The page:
• Teacher candidates should apply knowledge of language structure, language conventions (e.g., spelling and punctuation), media techniques, figurative language, and genre to create, critique, and discuss print and non-print texts.
  • Teacher candidates should conduct research on issues and interests by generating ideas and questions, and by posing problems. They gather, evaluate, and synthesize data from a variety of sources (e.g., print and non-print texts, artifacts, people) to communicate their discoveries in ways that suit their purpose and audience.
  • Teacher candidates should use a variety of technological and information resources (e.g., libraries, databases, computer networks, video) to gather and synthesize information and to create and communicate knowledge.
  • Teacher candidates should develop an understanding of and respect for diversity in language use, patterns, and dialects across cultures, ethnic groups, geographic regions, and social roles.
  • Teacher candidates whose first language is not English should make use of their first language to develop competency in the English language arts and to develop understanding of content across the curriculum.
  • Teacher candidates should participate as knowledgeable, reflective, creative, and critical members of a variety of literacy communities.
  • Teacher candidates should use spoken, written, and visual language to accomplish their own purposes (e.g., for learning, enjoyment, persuasion, and the exchange of information).


Students who major in Biology, English, History and Mathematics may obtain initial certification by enrolling in appropriate courses offered through the Department of Education. Students complete the major in their respective discipline and integrate major courses with education coursework to obtain certification for teaching. Courses required of secondary education students are listed below.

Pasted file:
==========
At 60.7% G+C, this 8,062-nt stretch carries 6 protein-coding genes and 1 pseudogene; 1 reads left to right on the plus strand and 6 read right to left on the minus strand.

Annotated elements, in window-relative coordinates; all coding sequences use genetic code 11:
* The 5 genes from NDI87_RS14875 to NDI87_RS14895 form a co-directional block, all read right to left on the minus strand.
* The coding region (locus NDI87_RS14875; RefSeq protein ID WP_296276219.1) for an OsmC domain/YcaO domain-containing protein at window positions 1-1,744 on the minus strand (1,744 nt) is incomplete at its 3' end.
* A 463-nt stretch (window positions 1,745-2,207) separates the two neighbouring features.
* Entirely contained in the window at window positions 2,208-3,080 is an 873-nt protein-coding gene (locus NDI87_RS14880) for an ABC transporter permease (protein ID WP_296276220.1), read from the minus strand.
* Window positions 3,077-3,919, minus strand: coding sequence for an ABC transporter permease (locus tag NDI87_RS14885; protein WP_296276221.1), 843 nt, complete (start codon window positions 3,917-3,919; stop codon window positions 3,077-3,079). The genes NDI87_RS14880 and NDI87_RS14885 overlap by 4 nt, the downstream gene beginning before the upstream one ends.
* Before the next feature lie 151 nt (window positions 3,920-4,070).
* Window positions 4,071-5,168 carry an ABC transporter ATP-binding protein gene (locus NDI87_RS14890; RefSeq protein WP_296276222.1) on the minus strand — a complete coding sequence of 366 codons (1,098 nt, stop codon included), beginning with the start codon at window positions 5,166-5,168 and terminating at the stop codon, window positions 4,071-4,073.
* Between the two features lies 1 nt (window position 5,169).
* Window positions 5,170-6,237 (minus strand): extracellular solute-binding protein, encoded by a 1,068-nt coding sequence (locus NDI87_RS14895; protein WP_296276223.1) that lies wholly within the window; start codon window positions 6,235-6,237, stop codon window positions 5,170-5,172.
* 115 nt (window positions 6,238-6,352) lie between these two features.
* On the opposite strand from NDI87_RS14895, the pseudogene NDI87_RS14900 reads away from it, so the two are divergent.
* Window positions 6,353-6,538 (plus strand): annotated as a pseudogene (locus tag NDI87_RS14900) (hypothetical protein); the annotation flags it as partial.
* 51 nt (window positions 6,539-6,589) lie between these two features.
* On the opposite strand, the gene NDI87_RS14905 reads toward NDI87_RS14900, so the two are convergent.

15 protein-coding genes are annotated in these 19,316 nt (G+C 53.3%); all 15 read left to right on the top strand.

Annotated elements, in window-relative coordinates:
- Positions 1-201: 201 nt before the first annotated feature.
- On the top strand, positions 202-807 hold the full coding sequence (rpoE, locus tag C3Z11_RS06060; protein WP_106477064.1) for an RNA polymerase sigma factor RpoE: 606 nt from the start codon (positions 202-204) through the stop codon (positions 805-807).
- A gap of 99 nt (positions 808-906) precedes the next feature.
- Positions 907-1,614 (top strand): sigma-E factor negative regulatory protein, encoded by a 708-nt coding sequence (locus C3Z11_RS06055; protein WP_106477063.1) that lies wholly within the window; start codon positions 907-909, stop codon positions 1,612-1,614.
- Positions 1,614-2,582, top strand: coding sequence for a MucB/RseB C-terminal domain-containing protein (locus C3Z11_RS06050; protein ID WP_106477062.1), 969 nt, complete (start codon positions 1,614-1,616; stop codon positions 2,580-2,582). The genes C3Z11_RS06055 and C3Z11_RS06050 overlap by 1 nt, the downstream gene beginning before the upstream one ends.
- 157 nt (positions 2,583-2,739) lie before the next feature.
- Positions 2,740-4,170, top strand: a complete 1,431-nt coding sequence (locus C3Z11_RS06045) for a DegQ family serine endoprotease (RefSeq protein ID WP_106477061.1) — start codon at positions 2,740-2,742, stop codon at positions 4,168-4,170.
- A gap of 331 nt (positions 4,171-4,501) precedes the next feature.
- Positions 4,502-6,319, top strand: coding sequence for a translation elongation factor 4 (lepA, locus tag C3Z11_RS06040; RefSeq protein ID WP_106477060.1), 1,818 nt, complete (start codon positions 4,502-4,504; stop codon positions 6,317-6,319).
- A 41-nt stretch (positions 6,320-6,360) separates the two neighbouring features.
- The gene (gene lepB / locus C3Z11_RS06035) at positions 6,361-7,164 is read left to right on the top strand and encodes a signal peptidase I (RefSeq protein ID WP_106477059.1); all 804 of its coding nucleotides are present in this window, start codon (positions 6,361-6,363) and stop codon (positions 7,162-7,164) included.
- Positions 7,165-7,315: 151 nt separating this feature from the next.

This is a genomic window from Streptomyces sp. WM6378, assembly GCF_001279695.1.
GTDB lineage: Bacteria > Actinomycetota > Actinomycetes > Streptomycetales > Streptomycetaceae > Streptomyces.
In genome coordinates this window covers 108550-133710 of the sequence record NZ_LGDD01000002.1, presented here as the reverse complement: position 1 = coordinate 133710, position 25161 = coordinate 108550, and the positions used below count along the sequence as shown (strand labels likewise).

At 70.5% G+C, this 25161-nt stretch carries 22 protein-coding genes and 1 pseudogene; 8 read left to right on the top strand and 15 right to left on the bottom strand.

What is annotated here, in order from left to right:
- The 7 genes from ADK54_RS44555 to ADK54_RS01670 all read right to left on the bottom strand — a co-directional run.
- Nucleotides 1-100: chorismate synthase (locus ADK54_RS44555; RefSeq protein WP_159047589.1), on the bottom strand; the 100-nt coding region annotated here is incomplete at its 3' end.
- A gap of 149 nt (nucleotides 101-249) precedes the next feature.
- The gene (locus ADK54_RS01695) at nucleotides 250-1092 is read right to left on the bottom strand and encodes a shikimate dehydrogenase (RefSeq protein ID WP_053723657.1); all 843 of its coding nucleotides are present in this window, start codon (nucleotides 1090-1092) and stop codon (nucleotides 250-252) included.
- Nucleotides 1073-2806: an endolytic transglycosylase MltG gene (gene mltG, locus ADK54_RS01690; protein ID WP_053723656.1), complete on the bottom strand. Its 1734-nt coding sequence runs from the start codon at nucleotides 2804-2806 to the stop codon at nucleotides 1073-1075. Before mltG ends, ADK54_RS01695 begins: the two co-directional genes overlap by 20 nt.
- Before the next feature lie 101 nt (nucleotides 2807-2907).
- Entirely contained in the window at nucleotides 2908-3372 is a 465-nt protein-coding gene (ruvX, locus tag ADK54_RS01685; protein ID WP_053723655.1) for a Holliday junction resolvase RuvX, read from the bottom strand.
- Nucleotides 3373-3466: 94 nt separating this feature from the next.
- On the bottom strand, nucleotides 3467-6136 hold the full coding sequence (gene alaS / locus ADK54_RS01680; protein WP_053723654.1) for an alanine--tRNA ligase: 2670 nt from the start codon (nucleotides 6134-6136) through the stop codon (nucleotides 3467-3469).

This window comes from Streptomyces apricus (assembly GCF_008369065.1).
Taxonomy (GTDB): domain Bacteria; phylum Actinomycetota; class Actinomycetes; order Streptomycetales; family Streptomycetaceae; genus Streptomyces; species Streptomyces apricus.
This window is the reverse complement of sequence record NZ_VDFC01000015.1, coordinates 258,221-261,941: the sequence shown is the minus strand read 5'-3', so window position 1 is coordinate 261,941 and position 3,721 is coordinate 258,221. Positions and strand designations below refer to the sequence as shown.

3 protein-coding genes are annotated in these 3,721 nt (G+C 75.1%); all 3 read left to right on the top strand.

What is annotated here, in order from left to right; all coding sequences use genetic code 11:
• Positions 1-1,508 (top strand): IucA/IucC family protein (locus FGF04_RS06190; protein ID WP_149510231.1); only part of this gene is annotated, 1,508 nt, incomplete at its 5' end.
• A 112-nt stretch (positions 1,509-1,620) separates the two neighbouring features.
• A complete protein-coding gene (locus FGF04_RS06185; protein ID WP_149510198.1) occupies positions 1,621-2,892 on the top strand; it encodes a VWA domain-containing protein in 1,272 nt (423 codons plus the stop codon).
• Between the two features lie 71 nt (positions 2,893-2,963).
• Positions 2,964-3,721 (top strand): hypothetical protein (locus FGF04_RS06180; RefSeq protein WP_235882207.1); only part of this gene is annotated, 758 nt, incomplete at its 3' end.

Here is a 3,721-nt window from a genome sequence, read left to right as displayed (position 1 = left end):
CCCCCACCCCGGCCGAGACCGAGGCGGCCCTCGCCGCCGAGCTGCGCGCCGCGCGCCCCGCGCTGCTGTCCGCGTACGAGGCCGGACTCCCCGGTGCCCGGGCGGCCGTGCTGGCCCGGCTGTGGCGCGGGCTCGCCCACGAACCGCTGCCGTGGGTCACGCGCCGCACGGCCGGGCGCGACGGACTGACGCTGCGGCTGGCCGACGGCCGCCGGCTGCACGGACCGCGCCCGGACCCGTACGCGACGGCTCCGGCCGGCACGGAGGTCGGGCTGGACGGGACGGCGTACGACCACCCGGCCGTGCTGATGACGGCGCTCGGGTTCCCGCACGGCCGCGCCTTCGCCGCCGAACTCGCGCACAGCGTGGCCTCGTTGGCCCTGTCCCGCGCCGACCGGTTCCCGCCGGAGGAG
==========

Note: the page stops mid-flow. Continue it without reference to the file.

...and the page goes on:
Pre-student Teaching Courses - 27 hours


Course # Course Title Req. Credits
EDU 220 Foundations of Education - 3
EDU 301 Media Technology - 3
EDU 303 MG/SEC Curr and Methods F + 3
EDU 308 Teaching Language Arts F + 3
EDU 329 MG & SEC Math for Teachers F + 3
EDU 332 Science for Teachers F + 3
EDU 340 Social Studies for Teachers F + 3
EDU 339 Classroom Management F + 3
EDU 345 Developmental Psychology - 3
EDU 393 Educational Psychology - 3
EDU 455 Exceptional Children - 3
ERD 307 MG/SEC Teaching of Reading F + 3


Student Teaching Courses - 15 Hours


Course # Course Title Req. Credits
EDU 489 Assessment Skills in Education - 3
EDU 492 SEC Directed Teaching/Seminar - 12
EDU 492L SEC Directed Teaching Lab - 0


F - indicates Field Experience Required + - indicates that the Sophomore Proficiency Examination in English (SPEE) must be passed before taking the course


Secondary Grade Education Notes


  • Biology Education Majors must enroll in EDU 332 Science for Teachers
  • English Education Majors must enroll in EDU 308 Teaching Language Arts
  • History Education Majors must enroll in EDU 340 Social Studies for Teachers
  • Mathematics Education Majors must enroll in EDU 329 MG & SEC Mathematics for Teachers
  • Suggested course sequences for secondary grades may be found within the respective major department.